The second event was the receipt of a letter from Prof Smith. He claimed not to have been in contact with the Investigators since his lecture back in January. An imposter has taken his place and was the one who set them off on their quest. The Smith who wrote this letter said he had been in hiding and has been working with Umar’s Uncle Sayed to determine how the Simulacrum could be destroyed. This only confirmed Dr. Wilke’s suspicions, though the others wondered if this letter itself should be believed.

For now though, they decided to continue the necessary task of finding all the fragments, but to skip ahead on the Orient Express route to Sofia, Bulgaria.

Commentary

This session ended up focusing on a big combat scene. While I was prepared for it, I hadn’t really planned it to be such a big feature. Several issues made the battle problematic for me as Keeper:

  • The players’ intent was to fight to the last, even after I’d suggested that wasn’t the best, or only strategy. They were up against overwhelming force (three feral vampires, borrowed from NBA) but kept coming up with clever tactics and holding their own. I didn’t want to subvert what they were accomplishing, even if they were mostly just prolonging the inevitable.
  • Winning or losing this fight wasn’t that important as a plot point. It was intended to be a stress scene that would lead to another, more story-significant scene.
  • There was an element of trickery built in as well. The Investigators, as expected, thought they were trying to defend the piece of the Simulacrum they carried with them, when their enemies were actually after something else.
  • Given that it was a combat situation with a lot of dice rolling, many things ended up being determined by luck. That’s fine for how a f20 game works, but not normally how I like GUMSHOE to go.

I think the players largely enjoyed things, since it was a change of pace, but if I had to run the situation again, I likely would have try a different solution, even if it meant taking away some player agency for a moment. Maybe. There’s a lot in the original campaign that happens by Keeper fiat and I really want to avoid that when possible. If they end up in a similar situation again, I’ll definitely remind them of how they were almost all killed “that one time” and see if they have can Spend their way to a way out.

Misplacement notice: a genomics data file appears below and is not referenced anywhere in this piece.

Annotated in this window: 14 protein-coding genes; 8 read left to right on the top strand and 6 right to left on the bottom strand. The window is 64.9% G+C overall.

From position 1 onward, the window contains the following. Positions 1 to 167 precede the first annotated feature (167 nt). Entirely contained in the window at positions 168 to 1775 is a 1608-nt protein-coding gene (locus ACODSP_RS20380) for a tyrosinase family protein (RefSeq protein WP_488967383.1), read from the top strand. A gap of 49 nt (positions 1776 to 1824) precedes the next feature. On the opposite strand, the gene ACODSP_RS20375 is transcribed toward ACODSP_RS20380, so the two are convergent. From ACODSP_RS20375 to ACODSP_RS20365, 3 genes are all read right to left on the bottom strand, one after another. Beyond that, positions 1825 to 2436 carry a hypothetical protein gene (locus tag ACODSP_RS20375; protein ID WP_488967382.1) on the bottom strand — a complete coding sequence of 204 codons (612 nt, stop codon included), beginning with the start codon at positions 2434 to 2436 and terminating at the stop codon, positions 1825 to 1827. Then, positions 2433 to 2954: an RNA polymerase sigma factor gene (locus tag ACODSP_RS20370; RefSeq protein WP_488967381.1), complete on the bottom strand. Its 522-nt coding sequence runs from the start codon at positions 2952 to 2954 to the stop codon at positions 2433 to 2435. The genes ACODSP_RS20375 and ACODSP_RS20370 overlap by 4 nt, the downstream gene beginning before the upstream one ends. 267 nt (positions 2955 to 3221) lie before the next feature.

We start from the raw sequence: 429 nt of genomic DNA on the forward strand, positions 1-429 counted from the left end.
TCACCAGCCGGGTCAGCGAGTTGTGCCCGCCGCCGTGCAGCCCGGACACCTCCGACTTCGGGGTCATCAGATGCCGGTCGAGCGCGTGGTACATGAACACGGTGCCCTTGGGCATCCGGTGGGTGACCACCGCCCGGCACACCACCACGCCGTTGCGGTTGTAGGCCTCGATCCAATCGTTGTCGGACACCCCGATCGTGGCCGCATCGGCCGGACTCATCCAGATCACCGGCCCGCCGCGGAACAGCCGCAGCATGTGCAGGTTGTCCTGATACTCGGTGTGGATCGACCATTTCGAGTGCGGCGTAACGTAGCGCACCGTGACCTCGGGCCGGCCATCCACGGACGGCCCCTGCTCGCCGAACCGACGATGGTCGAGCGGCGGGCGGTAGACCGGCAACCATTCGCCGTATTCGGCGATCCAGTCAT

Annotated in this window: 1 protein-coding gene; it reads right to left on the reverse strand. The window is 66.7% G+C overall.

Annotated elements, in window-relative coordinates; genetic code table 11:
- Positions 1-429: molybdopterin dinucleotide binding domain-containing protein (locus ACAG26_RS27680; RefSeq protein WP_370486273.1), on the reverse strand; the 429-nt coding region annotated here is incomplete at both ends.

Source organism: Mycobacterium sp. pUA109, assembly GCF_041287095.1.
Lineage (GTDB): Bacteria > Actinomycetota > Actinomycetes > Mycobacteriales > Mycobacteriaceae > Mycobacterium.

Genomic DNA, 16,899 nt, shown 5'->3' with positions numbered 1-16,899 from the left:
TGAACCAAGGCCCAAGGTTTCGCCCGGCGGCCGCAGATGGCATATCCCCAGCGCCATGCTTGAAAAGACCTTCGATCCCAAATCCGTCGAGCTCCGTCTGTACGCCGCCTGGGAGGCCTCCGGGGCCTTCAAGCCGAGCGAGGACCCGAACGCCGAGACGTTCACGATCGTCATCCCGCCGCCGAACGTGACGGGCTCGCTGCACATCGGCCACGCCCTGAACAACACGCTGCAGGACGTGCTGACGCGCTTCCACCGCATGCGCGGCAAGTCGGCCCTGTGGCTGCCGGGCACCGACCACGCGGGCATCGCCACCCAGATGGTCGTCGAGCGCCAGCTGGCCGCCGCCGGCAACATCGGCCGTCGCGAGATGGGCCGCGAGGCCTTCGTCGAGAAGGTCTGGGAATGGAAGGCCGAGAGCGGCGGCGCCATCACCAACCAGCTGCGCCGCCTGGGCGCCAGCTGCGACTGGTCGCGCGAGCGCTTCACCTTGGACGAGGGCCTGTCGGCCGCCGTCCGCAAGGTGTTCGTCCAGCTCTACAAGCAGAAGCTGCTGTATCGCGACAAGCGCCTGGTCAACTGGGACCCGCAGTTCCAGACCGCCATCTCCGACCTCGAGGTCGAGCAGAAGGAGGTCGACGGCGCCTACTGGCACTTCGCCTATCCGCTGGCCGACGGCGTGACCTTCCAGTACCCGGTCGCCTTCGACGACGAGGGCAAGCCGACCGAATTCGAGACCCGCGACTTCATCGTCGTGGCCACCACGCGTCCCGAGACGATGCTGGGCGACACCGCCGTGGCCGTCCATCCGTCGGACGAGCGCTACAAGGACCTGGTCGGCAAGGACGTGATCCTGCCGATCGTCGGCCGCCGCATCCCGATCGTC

In the upcoming sessions I really want to return to the core campaign story and the recovering of the rest of the Simulacrum. I think the players want that as well, after several side missions. Since the characters are very suspicious, they do not want to follow the exact route of the Orient Express and are skipping ahead to Sofia in Bulgaria. This is a fairly uncomplicated scenario. I’m wondering if it might possible to cover it in one session, rather than the usual three…

Finally, I want to give an additional *SPOILER* warning here, since I’m going to discuss a key plot point in the campaign.

A surprise at the campaign’s end is the Investigators finding out that the Prof. Smith they have been working for is in fact an imposter and they’ve been helping the bad guys all along. I wasn’t sure quite how to handle, or even use, this twist, since it isn’t as shocking an idea today as it once was (I even used the idea myself in my D&D campaign back in the 70s). In my mind I was leaving the question of Smith’s identify unresolved. A player actually started suspecting the deception early on (I had dropped a lot of clues about false identities and wearing other people’s skins). In the campaign the trick isn’t revealed until almost the very end, but in our last session the players received a secret letter from someone claiming to be the “real’ Prof Smith, and informing the Investigators about the deception. The player who had been suspicious was delighted, but the others wondered why exactly they should trust this “Smith” more than the other. The answer to that question I am still leaving open, even to myself for the time being.